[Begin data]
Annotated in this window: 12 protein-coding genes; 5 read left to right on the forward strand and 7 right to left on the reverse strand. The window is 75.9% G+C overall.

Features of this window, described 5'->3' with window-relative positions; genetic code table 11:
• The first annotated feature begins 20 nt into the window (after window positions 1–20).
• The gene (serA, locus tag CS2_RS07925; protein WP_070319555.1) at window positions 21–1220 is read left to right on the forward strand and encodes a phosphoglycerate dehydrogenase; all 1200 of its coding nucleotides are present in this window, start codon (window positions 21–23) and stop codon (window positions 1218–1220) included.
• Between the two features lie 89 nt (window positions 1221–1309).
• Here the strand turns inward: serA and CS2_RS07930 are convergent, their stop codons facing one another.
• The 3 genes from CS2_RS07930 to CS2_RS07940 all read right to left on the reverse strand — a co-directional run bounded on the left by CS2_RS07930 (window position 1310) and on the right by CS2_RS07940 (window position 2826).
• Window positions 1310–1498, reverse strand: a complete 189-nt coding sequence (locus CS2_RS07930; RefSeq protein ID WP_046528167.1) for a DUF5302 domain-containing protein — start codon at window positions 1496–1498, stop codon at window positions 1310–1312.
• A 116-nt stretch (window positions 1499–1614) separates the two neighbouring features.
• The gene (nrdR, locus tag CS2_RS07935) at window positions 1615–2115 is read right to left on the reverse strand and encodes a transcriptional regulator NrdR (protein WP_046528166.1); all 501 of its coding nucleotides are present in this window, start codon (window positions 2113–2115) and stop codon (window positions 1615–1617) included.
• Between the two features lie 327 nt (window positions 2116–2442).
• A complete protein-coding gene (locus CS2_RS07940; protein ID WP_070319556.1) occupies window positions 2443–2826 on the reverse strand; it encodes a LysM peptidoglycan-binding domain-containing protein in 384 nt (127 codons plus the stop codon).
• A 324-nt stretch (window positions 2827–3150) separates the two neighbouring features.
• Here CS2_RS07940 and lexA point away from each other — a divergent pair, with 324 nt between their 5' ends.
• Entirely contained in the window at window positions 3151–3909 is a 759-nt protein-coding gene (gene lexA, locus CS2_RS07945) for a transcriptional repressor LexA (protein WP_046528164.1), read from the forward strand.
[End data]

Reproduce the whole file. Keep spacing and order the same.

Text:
Annotated in this window: 12 protein-coding genes; 5 read left to right on the forward strand and 7 right to left on the reverse strand. The window is 75.9% G+C overall.

Features of this window, described 5'->3' with window-relative positions; genetic code table 11:
• The first annotated feature begins 20 nt into the window (after window positions 1–20).
• The gene (serA, locus tag CS2_RS07925; protein WP_070319555.1) at window positions 21–1220 is read left to right on the forward strand and encodes a phosphoglycerate dehydrogenase; all 1200 of its coding nucleotides are present in this window, start codon (window positions 21–23) and stop codon (window positions 1218–1220) included.
• Between the two features lie 89 nt (window positions 1221–1309).
• Here the strand turns inward: serA and CS2_RS07930 are convergent, their stop codons facing one another.
• The 3 genes from CS2_RS07930 to CS2_RS07940 all read right to left on the reverse strand — a co-directional run bounded on the left by CS2_RS07930 (window position 1310) and on the right by CS2_RS07940 (window position 2826).
• Window positions 1310–1498, reverse strand: a complete 189-nt coding sequence (locus CS2_RS07930; RefSeq protein ID WP_046528167.1) for a DUF5302 domain-containing protein — start codon at window positions 1496–1498, stop codon at window positions 1310–1312.
• A 116-nt stretch (window positions 1499–1614) separates the two neighbouring features.
• The gene (nrdR, locus tag CS2_RS07935) at window positions 1615–2115 is read right to left on the reverse strand and encodes a transcriptional regulator NrdR (protein WP_046528166.1); all 501 of its coding nucleotides are present in this window, start codon (window positions 2113–2115) and stop codon (window positions 1615–1617) included.
• Between the two features lie 327 nt (window positions 2116–2442).
• A complete protein-coding gene (locus CS2_RS07940; protein ID WP_070319556.1) occupies window positions 2443–2826 on the reverse strand; it encodes a LysM peptidoglycan-binding domain-containing protein in 384 nt (127 codons plus the stop codon).
• A 324-nt stretch (window positions 2827–3150) separates the two neighbouring features.
• Here CS2_RS07940 and lexA point away from each other — a divergent pair, with 324 nt between their 5' ends.
• Entirely contained in the window at window positions 3151–3909 is a 759-nt protein-coding gene (gene lexA, locus CS2_RS07945) for a transcriptional repressor LexA (protein WP_046528164.1), read from the forward strand.